My prior post about the television show "Deal or No Deal" here led to a Google search that showed my blog and the person searching happened to be a teacher. He emailed me and asked if I had made a spreadsheet for the game so that he could use it with his kindergarten class to teach them about statistics. I made it last night, spending much more time than I should have, but it turned out well. I did it for the kids, (and because I'm a spreadsheet nerd).

Download deal_or_no_deal_final_atul_patel_v2.xls

Click on it to download it and as it opens, you'll see a box that asks about macros. Enable the macros. Then follow the directions on the spreadsheet. It's quite spartan in appearance, but if any of you want to spruce it up, feel free.

+ Atul

Nice spreadsheet. Why did you calculate the banker's offer at 85%? Is that a consistent discount from the mean? I thought the gap was larger in the early rounds and smaller in the later ones.

Posted by: Peter Kim | March 31, 2006 at 08:35 PM

I only did the calculation with 85% because I hadn't really watched the show enough to notice trends. It was a crude spreadsheet in that respect. And I don't think that their rules are consistent. Sometimes they offer over the expected value, sometimes under. I think it depends on what proportion of suitcase values are over the E.V. and what proportion are under. As I'm typing, I'm realizing that if the offer is over the expected value, then maybe they know that you have a suitcase with a high value. Just a theory.

Posted by: Atul | April 01, 2006 at 10:25 PM

I think I see the formula of how the come up with the "Bank's Offers" But now there rasing the winning offer.

My question is how did you make the spreed sheet formulast to change the no. in the calculation for the bank offer.

Posted by: A. Lipscomb | September 20, 2006 at 08:33 AM

I just made it give a percentage of the expected value of the remaining suticases. This is not what the banker on the show does. He adjusts based on a number of other factors like number of suitcases above or below the expected value, as well as how recently the contestant started playing.

Posted by: Atul | September 21, 2006 at 12:52 PM

This spreadsheet, although quite elegant, has some serious problems. Choosing a random case at any point in the game results in the bankers offer being a null figure. I can't figure out why, but it can't be to tough to figure out if I have more time....at other points after eleminating the top values, the banker's offer dropped to 1K then after another selection turned to null also. Hmm...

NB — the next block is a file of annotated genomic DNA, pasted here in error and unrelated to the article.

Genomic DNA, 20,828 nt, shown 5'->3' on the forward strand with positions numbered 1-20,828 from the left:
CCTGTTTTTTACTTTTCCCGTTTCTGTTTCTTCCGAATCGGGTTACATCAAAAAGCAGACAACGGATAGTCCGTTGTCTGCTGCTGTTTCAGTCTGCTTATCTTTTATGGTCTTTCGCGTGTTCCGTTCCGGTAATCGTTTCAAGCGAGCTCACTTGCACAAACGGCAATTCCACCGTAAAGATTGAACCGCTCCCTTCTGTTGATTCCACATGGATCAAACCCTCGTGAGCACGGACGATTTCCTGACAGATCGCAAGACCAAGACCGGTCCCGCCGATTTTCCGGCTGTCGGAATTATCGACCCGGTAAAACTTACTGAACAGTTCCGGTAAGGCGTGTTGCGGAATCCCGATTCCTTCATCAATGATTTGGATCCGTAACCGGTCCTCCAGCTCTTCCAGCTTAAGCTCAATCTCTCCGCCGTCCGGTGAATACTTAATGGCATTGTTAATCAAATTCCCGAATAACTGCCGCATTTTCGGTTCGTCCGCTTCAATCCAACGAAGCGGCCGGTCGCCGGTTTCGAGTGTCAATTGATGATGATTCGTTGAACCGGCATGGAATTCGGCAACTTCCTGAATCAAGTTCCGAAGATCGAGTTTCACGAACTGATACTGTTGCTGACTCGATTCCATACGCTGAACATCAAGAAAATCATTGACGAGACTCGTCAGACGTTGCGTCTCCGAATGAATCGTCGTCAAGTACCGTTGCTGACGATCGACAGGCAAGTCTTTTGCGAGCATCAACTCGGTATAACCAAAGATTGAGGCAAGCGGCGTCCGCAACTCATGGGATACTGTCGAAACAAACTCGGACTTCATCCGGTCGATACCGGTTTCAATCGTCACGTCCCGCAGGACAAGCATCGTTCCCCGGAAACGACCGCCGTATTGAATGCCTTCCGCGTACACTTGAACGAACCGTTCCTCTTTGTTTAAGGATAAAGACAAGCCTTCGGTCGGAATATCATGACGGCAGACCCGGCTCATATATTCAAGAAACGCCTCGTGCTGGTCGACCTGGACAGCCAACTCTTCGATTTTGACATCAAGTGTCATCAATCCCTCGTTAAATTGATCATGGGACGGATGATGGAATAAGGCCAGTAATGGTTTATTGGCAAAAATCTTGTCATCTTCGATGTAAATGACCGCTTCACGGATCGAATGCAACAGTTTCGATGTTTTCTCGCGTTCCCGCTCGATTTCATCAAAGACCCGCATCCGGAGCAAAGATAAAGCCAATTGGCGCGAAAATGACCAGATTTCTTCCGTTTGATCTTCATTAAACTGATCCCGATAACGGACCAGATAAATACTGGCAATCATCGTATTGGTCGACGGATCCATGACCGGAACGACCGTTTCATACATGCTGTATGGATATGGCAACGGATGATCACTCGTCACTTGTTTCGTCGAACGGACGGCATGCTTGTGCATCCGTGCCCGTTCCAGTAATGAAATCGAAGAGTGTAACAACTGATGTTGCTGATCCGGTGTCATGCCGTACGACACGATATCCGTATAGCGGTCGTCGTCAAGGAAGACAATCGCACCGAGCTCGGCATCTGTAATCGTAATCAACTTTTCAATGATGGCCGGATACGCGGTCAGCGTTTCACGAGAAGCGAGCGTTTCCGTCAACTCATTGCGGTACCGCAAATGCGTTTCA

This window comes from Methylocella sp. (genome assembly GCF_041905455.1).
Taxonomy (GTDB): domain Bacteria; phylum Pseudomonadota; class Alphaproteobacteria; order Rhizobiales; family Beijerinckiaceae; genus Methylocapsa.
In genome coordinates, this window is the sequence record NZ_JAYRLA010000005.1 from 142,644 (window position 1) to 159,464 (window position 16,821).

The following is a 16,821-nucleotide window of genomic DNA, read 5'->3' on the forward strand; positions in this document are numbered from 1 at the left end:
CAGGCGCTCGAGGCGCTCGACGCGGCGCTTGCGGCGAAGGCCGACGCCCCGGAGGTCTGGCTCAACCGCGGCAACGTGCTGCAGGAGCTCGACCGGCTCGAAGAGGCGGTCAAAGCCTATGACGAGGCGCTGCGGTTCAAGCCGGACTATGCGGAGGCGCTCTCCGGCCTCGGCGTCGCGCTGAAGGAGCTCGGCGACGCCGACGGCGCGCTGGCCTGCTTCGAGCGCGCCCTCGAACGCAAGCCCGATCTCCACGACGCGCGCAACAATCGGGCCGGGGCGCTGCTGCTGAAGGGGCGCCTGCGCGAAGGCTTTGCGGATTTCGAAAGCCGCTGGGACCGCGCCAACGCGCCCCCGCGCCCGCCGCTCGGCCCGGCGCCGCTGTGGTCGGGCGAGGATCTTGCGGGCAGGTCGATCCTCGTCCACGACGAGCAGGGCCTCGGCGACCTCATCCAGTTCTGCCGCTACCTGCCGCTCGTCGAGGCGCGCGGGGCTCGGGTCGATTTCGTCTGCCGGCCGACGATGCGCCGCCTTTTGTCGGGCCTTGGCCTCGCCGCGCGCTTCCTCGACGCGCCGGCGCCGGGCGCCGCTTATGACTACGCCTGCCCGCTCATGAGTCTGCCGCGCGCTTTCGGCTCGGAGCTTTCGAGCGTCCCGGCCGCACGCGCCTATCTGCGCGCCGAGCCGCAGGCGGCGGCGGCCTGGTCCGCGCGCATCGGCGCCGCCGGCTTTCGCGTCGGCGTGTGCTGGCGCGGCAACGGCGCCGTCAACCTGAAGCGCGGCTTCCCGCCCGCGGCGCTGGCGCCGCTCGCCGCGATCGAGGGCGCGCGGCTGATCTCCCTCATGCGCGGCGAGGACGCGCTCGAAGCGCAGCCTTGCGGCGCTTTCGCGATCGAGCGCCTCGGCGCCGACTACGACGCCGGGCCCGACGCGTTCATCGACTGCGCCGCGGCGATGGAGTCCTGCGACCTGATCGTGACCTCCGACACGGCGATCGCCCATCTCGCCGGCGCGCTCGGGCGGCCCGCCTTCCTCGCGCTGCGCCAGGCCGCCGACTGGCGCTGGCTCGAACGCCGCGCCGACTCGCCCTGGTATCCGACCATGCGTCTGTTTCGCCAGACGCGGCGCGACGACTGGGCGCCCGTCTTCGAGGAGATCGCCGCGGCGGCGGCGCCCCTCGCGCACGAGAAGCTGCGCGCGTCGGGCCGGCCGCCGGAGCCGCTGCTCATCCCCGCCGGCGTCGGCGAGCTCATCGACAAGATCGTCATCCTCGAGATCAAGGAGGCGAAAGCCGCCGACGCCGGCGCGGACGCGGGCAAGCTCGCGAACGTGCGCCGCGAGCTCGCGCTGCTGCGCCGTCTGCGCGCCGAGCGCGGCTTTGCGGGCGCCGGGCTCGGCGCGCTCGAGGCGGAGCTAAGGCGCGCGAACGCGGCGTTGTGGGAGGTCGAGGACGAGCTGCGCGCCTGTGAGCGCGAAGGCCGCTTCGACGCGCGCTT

Posted by: Chuck @ Podunk | September 23, 2006 at 09:57 PM

If you ever want to make the banker's algorithm more realistic, learn about valuing real options. It's also what explains why people purchase lottery tickets -- rather than a "math tax" on those who can't do the math. Like investing for retirement, the right answer all comes down to your personal and current tolerance for risk. If the thugs will break your legs tomorrow if you don't hand over a certain amount, you're more likely to take a deal as soon as it reaches that amount, as an extreme example.

Posted by: Jeff Buchmiller | November 26, 2006 at 10:11 PM

Stumbled across this site and was intrigued. In the UK we have a version of the gameshow and after watching it I too was compelled to model it in Excel. Ours is a little different and here is my effort if you want to check it out: http://www.nordberg.co.uk/ExcitingExcel/leisuresummary.htm#DOND

Posted by: Chris Nordberg | July 23, 2007 at 06:34 AM

I envy your style, the idea that your post is a tiny bit unusual makes it so interesting, I am fed up of seeing the same stuff all of the time.

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